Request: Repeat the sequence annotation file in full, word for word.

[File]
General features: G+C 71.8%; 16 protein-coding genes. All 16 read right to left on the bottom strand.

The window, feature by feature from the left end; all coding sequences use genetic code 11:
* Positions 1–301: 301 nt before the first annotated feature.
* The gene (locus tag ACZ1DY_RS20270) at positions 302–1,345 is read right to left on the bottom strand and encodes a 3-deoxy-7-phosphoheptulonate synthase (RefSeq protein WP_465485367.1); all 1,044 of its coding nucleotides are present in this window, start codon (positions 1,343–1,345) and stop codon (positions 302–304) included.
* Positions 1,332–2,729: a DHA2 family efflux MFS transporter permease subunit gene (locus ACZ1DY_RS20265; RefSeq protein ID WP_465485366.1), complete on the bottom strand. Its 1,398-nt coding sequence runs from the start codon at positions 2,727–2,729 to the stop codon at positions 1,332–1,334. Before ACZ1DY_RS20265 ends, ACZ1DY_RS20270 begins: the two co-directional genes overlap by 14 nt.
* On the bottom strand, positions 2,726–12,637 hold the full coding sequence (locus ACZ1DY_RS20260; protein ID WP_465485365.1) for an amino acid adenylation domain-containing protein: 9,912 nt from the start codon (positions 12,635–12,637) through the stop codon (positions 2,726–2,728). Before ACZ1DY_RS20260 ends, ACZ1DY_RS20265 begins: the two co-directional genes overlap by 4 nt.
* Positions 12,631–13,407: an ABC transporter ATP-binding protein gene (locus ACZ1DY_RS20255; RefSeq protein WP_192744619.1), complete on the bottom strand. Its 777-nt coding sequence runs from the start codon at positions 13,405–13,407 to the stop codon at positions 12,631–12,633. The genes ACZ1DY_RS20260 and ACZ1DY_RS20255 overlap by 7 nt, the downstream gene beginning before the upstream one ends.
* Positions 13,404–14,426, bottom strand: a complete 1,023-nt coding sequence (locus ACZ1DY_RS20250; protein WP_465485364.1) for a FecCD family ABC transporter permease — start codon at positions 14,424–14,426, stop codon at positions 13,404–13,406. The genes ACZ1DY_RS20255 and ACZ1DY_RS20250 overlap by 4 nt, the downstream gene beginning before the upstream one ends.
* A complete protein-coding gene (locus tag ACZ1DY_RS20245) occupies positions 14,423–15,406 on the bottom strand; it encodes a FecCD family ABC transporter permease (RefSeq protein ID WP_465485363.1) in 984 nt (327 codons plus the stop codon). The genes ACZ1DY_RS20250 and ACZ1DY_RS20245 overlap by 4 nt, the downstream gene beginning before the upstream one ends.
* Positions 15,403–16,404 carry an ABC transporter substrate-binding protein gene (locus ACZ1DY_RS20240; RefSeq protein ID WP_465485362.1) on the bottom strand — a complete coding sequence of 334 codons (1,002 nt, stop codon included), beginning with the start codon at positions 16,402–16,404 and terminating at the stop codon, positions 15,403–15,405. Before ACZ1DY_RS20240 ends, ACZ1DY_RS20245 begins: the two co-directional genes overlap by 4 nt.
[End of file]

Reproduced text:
General features: G+C 71.8%; 16 protein-coding genes. All 16 read right to left on the bottom strand.

The window, feature by feature from the left end; all coding sequences use genetic code 11:
* Positions 1–301: 301 nt before the first annotated feature.
* The gene (locus tag ACZ1DY_RS20270) at positions 302–1,345 is read right to left on the bottom strand and encodes a 3-deoxy-7-phosphoheptulonate synthase (RefSeq protein WP_465485367.1); all 1,044 of its coding nucleotides are present in this window, start codon (positions 1,343–1,345) and stop codon (positions 302–304) included.
* Positions 1,332–2,729: a DHA2 family efflux MFS transporter permease subunit gene (locus ACZ1DY_RS20265; RefSeq protein ID WP_465485366.1), complete on the bottom strand. Its 1,398-nt coding sequence runs from the start codon at positions 2,727–2,729 to the stop codon at positions 1,332–1,334. Before ACZ1DY_RS20265 ends, ACZ1DY_RS20270 begins: the two co-directional genes overlap by 14 nt.
* On the bottom strand, positions 2,726–12,637 hold the full coding sequence (locus ACZ1DY_RS20260; protein ID WP_465485365.1) for an amino acid adenylation domain-containing protein: 9,912 nt from the start codon (positions 12,635–12,637) through the stop codon (positions 2,726–2,728). Before ACZ1DY_RS20260 ends, ACZ1DY_RS20265 begins: the two co-directional genes overlap by 4 nt.
* Positions 12,631–13,407: an ABC transporter ATP-binding protein gene (locus ACZ1DY_RS20255; RefSeq protein WP_192744619.1), complete on the bottom strand. Its 777-nt coding sequence runs from the start codon at positions 13,405–13,407 to the stop codon at positions 12,631–12,633. The genes ACZ1DY_RS20260 and ACZ1DY_RS20255 overlap by 7 nt, the downstream gene beginning before the upstream one ends.
* Positions 13,404–14,426, bottom strand: a complete 1,023-nt coding sequence (locus ACZ1DY_RS20250; protein WP_465485364.1) for a FecCD family ABC transporter permease — start codon at positions 14,424–14,426, stop codon at positions 13,404–13,406. The genes ACZ1DY_RS20255 and ACZ1DY_RS20250 overlap by 4 nt, the downstream gene beginning before the upstream one ends.
* A complete protein-coding gene (locus tag ACZ1DY_RS20245) occupies positions 14,423–15,406 on the bottom strand; it encodes a FecCD family ABC transporter permease (RefSeq protein ID WP_465485363.1) in 984 nt (327 codons plus the stop codon). The genes ACZ1DY_RS20250 and ACZ1DY_RS20245 overlap by 4 nt, the downstream gene beginning before the upstream one ends.
* Positions 15,403–16,404 carry an ABC transporter substrate-binding protein gene (locus ACZ1DY_RS20240; RefSeq protein ID WP_465485362.1) on the bottom strand — a complete coding sequence of 334 codons (1,002 nt, stop codon included), beginning with the start codon at positions 16,402–16,404 and terminating at the stop codon, positions 15,403–15,405. Before ACZ1DY_RS20240 ends, ACZ1DY_RS20245 begins: the two co-directional genes overlap by 4 nt.